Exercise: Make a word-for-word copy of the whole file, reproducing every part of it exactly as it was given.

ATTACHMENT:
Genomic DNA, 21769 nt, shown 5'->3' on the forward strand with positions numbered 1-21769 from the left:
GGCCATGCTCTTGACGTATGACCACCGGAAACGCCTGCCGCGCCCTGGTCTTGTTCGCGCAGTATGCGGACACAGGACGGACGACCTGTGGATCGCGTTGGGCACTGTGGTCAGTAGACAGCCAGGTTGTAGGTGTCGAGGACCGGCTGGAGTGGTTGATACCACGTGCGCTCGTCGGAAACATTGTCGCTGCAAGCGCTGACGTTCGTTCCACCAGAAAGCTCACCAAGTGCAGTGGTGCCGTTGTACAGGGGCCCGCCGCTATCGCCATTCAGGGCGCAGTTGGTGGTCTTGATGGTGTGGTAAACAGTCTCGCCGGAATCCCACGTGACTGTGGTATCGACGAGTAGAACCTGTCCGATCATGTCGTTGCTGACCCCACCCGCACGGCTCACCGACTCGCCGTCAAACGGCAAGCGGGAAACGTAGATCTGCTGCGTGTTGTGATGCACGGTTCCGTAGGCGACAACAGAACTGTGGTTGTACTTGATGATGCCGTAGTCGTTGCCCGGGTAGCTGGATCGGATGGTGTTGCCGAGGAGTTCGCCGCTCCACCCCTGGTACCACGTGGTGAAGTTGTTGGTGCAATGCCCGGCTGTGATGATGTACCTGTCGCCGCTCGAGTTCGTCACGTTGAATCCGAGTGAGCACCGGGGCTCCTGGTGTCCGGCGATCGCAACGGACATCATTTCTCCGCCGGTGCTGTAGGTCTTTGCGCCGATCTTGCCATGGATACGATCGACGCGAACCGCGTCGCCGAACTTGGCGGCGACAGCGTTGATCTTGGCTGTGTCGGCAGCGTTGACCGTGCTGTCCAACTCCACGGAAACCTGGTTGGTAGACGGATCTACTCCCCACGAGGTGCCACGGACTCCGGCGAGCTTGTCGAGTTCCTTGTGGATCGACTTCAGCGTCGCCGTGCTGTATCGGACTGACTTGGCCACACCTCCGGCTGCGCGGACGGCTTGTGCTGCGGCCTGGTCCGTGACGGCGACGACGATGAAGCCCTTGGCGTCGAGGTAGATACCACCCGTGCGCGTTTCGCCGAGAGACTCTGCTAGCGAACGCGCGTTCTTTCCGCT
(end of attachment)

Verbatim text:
Genomic DNA, 21769 nt, shown 5'->3' on the forward strand with positions numbered 1-21769 from the left:
GGCCATGCTCTTGACGTATGACCACCGGAAACGCCTGCCGCGCCCTGGTCTTGTTCGCGCAGTATGCGGACACAGGACGGACGACCTGTGGATCGCGTTGGGCACTGTGGTCAGTAGACAGCCAGGTTGTAGGTGTCGAGGACCGGCTGGAGTGGTTGATACCACGTGCGCTCGTCGGAAACATTGTCGCTGCAAGCGCTGACGTTCGTTCCACCAGAAAGCTCACCAAGTGCAGTGGTGCCGTTGTACAGGGGCCCGCCGCTATCGCCATTCAGGGCGCAGTTGGTGGTCTTGATGGTGTGGTAAACAGTCTCGCCGGAATCCCACGTGACTGTGGTATCGACGAGTAGAACCTGTCCGATCATGTCGTTGCTGACCCCACCCGCACGGCTCACCGACTCGCCGTCAAACGGCAAGCGGGAAACGTAGATCTGCTGCGTGTTGTGATGCACGGTTCCGTAGGCGACAACAGAACTGTGGTTGTACTTGATGATGCCGTAGTCGTTGCCCGGGTAGCTGGATCGGATGGTGTTGCCGAGGAGTTCGCCGCTCCACCCCTGGTACCACGTGGTGAAGTTGTTGGTGCAATGCCCGGCTGTGATGATGTACCTGTCGCCGCTCGAGTTCGTCACGTTGAATCCGAGTGAGCACCGGGGCTCCTGGTGTCCGGCGATCGCAACGGACATCATTTCTCCGCCGGTGCTGTAGGTCTTTGCGCCGATCTTGCCATGGATACGATCGACGCGAACCGCGTCGCCGAACTTGGCGGCGACAGCGTTGATCTTGGCTGTGTCGGCAGCGTTGACCGTGCTGTCCAACTCCACGGAAACCTGGTTGGTAGACGGATCTACTCCCCACGAGGTGCCACGGACTCCGGCGAGCTTGTCGAGTTCCTTGTGGATCGACTTCAGCGTCGCCGTGCTGTATCGGACTGACTTGGCCACACCTCCGGCTGCGCGGACGGCTTGTGCTGCGGCCTGGTCCGTGACGGCGACGACGATGAAGCCCTTGGCGTCGAGGTAGATACCACCCGTGCGCGTTTCGCCGAGAGACTCTGCTAGCGAACGCGCGTTCTTTCCGCT